Sherry was sitting in the lobby, waiting to be called back for her appointment. Just off the lobby was an office that Sherry was sitting near. The person in the office was on a phone call, but Sherry couldn’t see the employee. She could tell it was a call because Sherry could hear only one voice.
The words of the employee were not clear because of the distance, and Sherry wasn’t the nosy type, so she didn’t listen too closely. Yet, the call was interesting. The employee was interesting. Sherry’s perceptions were interesting.
All Sherry could discern was the tone of the employee’s voice. But the tone was positive. There were occasional laughs. It wasn’t non-stop talking or non-stop silence. Sherry could tell there was a good flow to the conversation. The employee’s tone seemed to fluctuate, but it never got too loud.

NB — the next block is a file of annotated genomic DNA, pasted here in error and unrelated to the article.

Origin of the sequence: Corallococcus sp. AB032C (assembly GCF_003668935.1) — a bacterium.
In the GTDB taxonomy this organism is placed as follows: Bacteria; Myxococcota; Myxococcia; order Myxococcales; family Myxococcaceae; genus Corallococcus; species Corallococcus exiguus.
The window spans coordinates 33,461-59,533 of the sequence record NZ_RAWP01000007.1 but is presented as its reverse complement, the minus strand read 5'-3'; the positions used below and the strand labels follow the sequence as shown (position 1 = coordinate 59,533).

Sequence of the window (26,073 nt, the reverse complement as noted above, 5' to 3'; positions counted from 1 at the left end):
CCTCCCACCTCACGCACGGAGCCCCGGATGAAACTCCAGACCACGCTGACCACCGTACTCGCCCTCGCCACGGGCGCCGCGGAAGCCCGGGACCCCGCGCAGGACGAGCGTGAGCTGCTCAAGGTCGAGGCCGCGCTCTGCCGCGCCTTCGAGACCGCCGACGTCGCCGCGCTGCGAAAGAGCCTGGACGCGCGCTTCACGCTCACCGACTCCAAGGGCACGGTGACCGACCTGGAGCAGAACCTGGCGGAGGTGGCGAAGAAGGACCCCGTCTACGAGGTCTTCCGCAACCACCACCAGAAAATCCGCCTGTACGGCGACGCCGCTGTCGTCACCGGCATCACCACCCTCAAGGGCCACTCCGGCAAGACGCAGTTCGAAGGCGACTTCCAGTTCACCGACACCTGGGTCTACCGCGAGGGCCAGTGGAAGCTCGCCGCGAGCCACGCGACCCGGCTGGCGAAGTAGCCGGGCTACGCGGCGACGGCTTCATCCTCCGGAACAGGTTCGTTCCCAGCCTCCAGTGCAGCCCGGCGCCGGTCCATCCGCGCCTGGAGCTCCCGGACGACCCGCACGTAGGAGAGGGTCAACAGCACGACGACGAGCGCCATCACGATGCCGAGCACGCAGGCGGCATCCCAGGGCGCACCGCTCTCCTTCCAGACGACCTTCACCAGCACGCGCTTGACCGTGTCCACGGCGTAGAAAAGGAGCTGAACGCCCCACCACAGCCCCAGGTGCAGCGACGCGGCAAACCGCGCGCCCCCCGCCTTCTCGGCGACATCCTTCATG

Sherry began to draw conclusions from what she heard: The employee seems pleasant, seems like a good listener. They’re polite and have a good sense of humor. The employee’s definitely interested in hearing what the other person has to say. They’re not reading a script; instead, the employee is very conversational.
Who knows if Sherry’s conclusions are correct. But it’s what Sherry perceived about the employee, felt about the employee. And those conclusions, perceptions, and feelings were based solely on the employee’s tone-of-voice.
We often cite the statistic that studies have shown that – on phone calls…
86% of what one person perceives about the other’s personality is based on that person’s tone-of-voice.
Only 14% is based on the actual words.
Believe the stats. When talking with others, keep in mind that the customer can hear your attitude through your voice.
Let your tone convey the perception of you that you hope to create.